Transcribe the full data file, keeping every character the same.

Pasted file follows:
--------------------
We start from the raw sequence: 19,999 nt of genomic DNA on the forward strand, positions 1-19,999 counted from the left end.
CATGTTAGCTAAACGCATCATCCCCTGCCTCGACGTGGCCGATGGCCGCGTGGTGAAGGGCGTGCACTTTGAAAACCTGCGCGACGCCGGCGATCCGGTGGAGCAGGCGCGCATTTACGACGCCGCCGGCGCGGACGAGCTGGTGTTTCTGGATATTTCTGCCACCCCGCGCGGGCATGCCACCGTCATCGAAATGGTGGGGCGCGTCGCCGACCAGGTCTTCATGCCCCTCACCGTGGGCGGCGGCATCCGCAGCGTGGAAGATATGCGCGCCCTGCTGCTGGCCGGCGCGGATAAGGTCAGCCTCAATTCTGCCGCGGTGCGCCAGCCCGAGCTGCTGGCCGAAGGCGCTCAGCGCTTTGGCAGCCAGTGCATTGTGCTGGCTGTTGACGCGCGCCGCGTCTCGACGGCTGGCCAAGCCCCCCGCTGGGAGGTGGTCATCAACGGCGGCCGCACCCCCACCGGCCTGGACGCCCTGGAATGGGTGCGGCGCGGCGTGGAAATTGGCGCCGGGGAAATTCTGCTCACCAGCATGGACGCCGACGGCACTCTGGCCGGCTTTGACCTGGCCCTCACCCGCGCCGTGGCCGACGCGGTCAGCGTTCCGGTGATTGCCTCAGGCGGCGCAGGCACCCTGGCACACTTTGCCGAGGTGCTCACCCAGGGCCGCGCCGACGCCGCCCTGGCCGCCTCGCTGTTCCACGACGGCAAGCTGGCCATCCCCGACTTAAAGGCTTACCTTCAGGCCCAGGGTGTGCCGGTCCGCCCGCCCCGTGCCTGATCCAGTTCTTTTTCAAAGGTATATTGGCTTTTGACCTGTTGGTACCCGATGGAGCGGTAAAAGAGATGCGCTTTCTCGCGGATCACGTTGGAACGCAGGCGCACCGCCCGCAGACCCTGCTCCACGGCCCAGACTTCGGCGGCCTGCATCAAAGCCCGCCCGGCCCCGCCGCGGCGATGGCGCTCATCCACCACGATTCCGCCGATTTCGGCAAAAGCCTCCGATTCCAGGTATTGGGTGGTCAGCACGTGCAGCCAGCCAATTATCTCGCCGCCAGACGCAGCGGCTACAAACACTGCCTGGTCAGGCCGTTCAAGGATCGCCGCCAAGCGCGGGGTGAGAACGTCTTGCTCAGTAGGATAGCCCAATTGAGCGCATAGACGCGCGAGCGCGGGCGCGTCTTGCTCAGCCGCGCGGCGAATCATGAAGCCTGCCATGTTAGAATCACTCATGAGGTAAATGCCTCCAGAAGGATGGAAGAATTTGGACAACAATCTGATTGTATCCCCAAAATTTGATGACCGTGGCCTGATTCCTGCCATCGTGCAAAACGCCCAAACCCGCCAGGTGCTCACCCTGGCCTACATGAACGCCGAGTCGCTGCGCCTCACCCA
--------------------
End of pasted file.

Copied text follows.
We start from the raw sequence: 19,999 nt of genomic DNA on the forward strand, positions 1-19,999 counted from the left end.
CATGTTAGCTAAACGCATCATCCCCTGCCTCGACGTGGCCGATGGCCGCGTGGTGAAGGGCGTGCACTTTGAAAACCTGCGCGACGCCGGCGATCCGGTGGAGCAGGCGCGCATTTACGACGCCGCCGGCGCGGACGAGCTGGTGTTTCTGGATATTTCTGCCACCCCGCGCGGGCATGCCACCGTCATCGAAATGGTGGGGCGCGTCGCCGACCAGGTCTTCATGCCCCTCACCGTGGGCGGCGGCATCCGCAGCGTGGAAGATATGCGCGCCCTGCTGCTGGCCGGCGCGGATAAGGTCAGCCTCAATTCTGCCGCGGTGCGCCAGCCCGAGCTGCTGGCCGAAGGCGCTCAGCGCTTTGGCAGCCAGTGCATTGTGCTGGCTGTTGACGCGCGCCGCGTCTCGACGGCTGGCCAAGCCCCCCGCTGGGAGGTGGTCATCAACGGCGGCCGCACCCCCACCGGCCTGGACGCCCTGGAATGGGTGCGGCGCGGCGTGGAAATTGGCGCCGGGGAAATTCTGCTCACCAGCATGGACGCCGACGGCACTCTGGCCGGCTTTGACCTGGCCCTCACCCGCGCCGTGGCCGACGCGGTCAGCGTTCCGGTGATTGCCTCAGGCGGCGCAGGCACCCTGGCACACTTTGCCGAGGTGCTCACCCAGGGCCGCGCCGACGCCGCCCTGGCCGCCTCGCTGTTCCACGACGGCAAGCTGGCCATCCCCGACTTAAAGGCTTACCTTCAGGCCCAGGGTGTGCCGGTCCGCCCGCCCCGTGCCTGATCCAGTTCTTTTTCAAAGGTATATTGGCTTTTGACCTGTTGGTACCCGATGGAGCGGTAAAAGAGATGCGCTTTCTCGCGGATCACGTTGGAACGCAGGCGCACCGCCCGCAGACCCTGCTCCACGGCCCAGACTTCGGCGGCCTGCATCAAAGCCCGCCCGGCCCCGCCGCGGCGATGGCGCTCATCCACCACGATTCCGCCGATTTCGGCAAAAGCCTCCGATTCCAGGTATTGGGTGGTCAGCACGTGCAGCCAGCCAATTATCTCGCCGCCAGACGCAGCGGCTACAAACACTGCCTGGTCAGGCCGTTCAAGGATCGCCGCCAAGCGCGGGGTGAGAACGTCTTGCTCAGTAGGATAGCCCAATTGAGCGCATAGACGCGCGAGCGCGGGCGCGTCTTGCTCAGCCGCGCGGCGAATCATGAAGCCTGCCATGTTAGAATCACTCATGAGGTAAATGCCTCCAGAAGGATGGAAGAATTTGGACAACAATCTGATTGTATCCCCAAAATTTGATGACCGTGGCCTGATTCCTGCCATCGTGCAAAACGCCCAAACCCGCCAGGTGCTCACCCTGGCCTACATGAACGCCGAGTCGCTGCGCCTCACCCA